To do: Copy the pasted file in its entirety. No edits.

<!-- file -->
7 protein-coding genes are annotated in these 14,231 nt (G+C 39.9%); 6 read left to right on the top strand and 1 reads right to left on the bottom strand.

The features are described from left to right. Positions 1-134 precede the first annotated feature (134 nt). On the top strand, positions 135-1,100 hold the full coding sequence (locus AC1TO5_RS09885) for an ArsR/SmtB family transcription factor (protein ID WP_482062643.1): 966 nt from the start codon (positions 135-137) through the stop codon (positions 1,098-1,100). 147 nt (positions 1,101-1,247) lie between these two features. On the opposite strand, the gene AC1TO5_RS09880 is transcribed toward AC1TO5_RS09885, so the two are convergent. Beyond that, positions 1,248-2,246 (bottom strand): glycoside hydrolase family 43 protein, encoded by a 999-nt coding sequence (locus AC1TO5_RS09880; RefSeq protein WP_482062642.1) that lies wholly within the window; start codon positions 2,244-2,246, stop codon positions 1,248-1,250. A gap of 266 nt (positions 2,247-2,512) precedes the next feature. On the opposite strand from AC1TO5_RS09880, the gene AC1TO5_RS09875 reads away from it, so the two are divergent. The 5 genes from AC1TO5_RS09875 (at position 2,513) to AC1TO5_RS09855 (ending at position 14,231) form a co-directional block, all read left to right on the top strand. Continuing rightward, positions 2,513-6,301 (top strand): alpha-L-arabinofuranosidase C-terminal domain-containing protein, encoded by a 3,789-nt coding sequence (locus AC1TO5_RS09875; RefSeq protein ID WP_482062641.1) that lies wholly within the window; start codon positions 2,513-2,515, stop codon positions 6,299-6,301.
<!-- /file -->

7 protein-coding genes are annotated in these 14,231 nt (G+C 39.9%); 6 read left to right on the top strand and 1 reads right to left on the bottom strand.

The features are described from left to right. Positions 1-134 precede the first annotated feature (134 nt). On the top strand, positions 135-1,100 hold the full coding sequence (locus AC1TO5_RS09885) for an ArsR/SmtB family transcription factor (protein ID WP_482062643.1): 966 nt from the start codon (positions 135-137) through the stop codon (positions 1,098-1,100). 147 nt (positions 1,101-1,247) lie between these two features. On the opposite strand, the gene AC1TO5_RS09880 is transcribed toward AC1TO5_RS09885, so the two are convergent. Beyond that, positions 1,248-2,246 (bottom strand): glycoside hydrolase family 43 protein, encoded by a 999-nt coding sequence (locus AC1TO5_RS09880; RefSeq protein WP_482062642.1) that lies wholly within the window; start codon positions 2,244-2,246, stop codon positions 1,248-1,250. A gap of 266 nt (positions 2,247-2,512) precedes the next feature. On the opposite strand from AC1TO5_RS09880, the gene AC1TO5_RS09875 reads away from it, so the two are divergent. The 5 genes from AC1TO5_RS09875 (at position 2,513) to AC1TO5_RS09855 (ending at position 14,231) form a co-directional block, all read left to right on the top strand. Continuing rightward, positions 2,513-6,301 (top strand): alpha-L-arabinofuranosidase C-terminal domain-containing protein, encoded by a 3,789-nt coding sequence (locus AC1TO5_RS09875; RefSeq protein ID WP_482062641.1) that lies wholly within the window; start codon positions 2,513-2,515, stop codon positions 6,299-6,301.